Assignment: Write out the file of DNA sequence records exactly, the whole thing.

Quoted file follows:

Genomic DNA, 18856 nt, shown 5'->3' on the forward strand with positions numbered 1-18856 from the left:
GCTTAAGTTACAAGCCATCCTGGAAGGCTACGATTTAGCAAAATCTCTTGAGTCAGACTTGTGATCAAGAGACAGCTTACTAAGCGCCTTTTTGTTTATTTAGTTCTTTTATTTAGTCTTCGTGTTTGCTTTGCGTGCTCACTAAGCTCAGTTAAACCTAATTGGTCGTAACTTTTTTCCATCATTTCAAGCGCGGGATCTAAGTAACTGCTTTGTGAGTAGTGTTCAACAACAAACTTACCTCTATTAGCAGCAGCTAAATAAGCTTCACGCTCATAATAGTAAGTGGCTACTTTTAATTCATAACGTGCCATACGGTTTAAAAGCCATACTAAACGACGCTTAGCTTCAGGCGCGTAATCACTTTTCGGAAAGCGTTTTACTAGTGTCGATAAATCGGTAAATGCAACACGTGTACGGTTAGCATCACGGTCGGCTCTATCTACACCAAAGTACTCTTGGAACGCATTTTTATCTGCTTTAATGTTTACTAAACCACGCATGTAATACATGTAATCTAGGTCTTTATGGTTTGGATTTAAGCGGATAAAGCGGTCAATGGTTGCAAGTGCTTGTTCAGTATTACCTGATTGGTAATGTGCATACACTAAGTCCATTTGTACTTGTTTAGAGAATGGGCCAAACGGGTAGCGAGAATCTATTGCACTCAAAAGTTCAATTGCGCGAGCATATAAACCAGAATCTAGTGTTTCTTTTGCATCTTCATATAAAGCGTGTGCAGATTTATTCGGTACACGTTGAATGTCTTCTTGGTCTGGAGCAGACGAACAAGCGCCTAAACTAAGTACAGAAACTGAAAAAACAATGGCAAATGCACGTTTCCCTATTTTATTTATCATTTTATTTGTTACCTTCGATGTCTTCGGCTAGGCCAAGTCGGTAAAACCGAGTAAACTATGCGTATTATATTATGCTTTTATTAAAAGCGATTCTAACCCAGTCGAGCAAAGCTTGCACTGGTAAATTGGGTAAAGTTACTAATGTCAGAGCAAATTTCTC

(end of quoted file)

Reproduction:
Genomic DNA, 18856 nt, shown 5'->3' on the forward strand with positions numbered 1-18856 from the left:
GCTTAAGTTACAAGCCATCCTGGAAGGCTACGATTTAGCAAAATCTCTTGAGTCAGACTTGTGATCAAGAGACAGCTTACTAAGCGCCTTTTTGTTTATTTAGTTCTTTTATTTAGTCTTCGTGTTTGCTTTGCGTGCTCACTAAGCTCAGTTAAACCTAATTGGTCGTAACTTTTTTCCATCATTTCAAGCGCGGGATCTAAGTAACTGCTTTGTGAGTAGTGTTCAACAACAAACTTACCTCTATTAGCAGCAGCTAAATAAGCTTCACGCTCATAATAGTAAGTGGCTACTTTTAATTCATAACGTGCCATACGGTTTAAAAGCCATACTAAACGACGCTTAGCTTCAGGCGCGTAATCACTTTTCGGAAAGCGTTTTACTAGTGTCGATAAATCGGTAAATGCAACACGTGTACGGTTAGCATCACGGTCGGCTCTATCTACACCAAAGTACTCTTGGAACGCATTTTTATCTGCTTTAATGTTTACTAAACCACGCATGTAATACATGTAATCTAGGTCTTTATGGTTTGGATTTAAGCGGATAAAGCGGTCAATGGTTGCAAGTGCTTGTTCAGTATTACCTGATTGGTAATGTGCATACACTAAGTCCATTTGTACTTGTTTAGAGAATGGGCCAAACGGGTAGCGAGAATCTATTGCACTCAAAAGTTCAATTGCGCGAGCATATAAACCAGAATCTAGTGTTTCTTTTGCATCTTCATATAAAGCGTGTGCAGATTTATTCGGTACACGTTGAATGTCTTCTTGGTCTGGAGCAGACGAACAAGCGCCTAAACTAAGTACAGAAACTGAAAAAACAATGGCAAATGCACGTTTCCCTATTTTATTTATCATTTTATTTGTTACCTTCGATGTCTTCGGCTAGGCCAAGTCGGTAAAACCGAGTAAACTATGCGTATTATATTATGCTTTTATTAAAAGCGATTCTAACCCAGTCGAGCAAAGCTTGCACTGGTAAATTGGGTAAAGTTACTAATGTCAGAGCAAATTTCTC